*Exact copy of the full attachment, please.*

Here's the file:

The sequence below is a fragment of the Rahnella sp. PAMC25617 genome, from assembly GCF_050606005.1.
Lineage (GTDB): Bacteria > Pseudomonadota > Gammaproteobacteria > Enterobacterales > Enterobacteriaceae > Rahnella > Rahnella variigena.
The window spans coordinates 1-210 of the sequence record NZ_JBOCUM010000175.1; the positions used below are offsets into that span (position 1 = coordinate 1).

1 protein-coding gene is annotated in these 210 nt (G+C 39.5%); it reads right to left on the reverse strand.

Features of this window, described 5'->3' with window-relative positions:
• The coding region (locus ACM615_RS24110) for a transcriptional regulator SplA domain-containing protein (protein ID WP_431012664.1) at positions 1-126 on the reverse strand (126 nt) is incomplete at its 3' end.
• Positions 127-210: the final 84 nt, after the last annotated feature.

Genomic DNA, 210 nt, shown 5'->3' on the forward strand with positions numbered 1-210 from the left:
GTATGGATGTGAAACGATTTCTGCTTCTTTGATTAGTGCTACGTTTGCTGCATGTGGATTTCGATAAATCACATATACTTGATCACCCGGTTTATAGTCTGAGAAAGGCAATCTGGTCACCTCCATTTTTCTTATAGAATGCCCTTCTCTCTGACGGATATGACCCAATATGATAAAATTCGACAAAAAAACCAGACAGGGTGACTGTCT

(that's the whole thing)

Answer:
The sequence below is a fragment of the Rahnella sp. PAMC25617 genome, from assembly GCF_050606005.1.
Lineage (GTDB): Bacteria > Pseudomonadota > Gammaproteobacteria > Enterobacterales > Enterobacteriaceae > Rahnella > Rahnella variigena.
The window spans coordinates 1-210 of the sequence record NZ_JBOCUM010000175.1; the positions used below are offsets into that span (position 1 = coordinate 1).

1 protein-coding gene is annotated in these 210 nt (G+C 39.5%); it reads right to left on the reverse strand.

Features of this window, described 5'->3' with window-relative positions:
• The coding region (locus ACM615_RS24110) for a transcriptional regulator SplA domain-containing protein (protein ID WP_431012664.1) at positions 1-126 on the reverse strand (126 nt) is incomplete at its 3' end.
• Positions 127-210: the final 84 nt, after the last annotated feature.

Genomic DNA, 210 nt, shown 5'->3' on the forward strand with positions numbered 1-210 from the left:
GTATGGATGTGAAACGATTTCTGCTTCTTTGATTAGTGCTACGTTTGCTGCATGTGGATTTCGATAAATCACATATACTTGATCACCCGGTTTATAGTCTGAGAAAGGCAATCTGGTCACCTCCATTTTTCTTATAGAATGCCCTTCTCTCTGACGGATATGACCCAATATGATAAAATTCGACAAAAAAACCAGACAGGGTGACTGTCT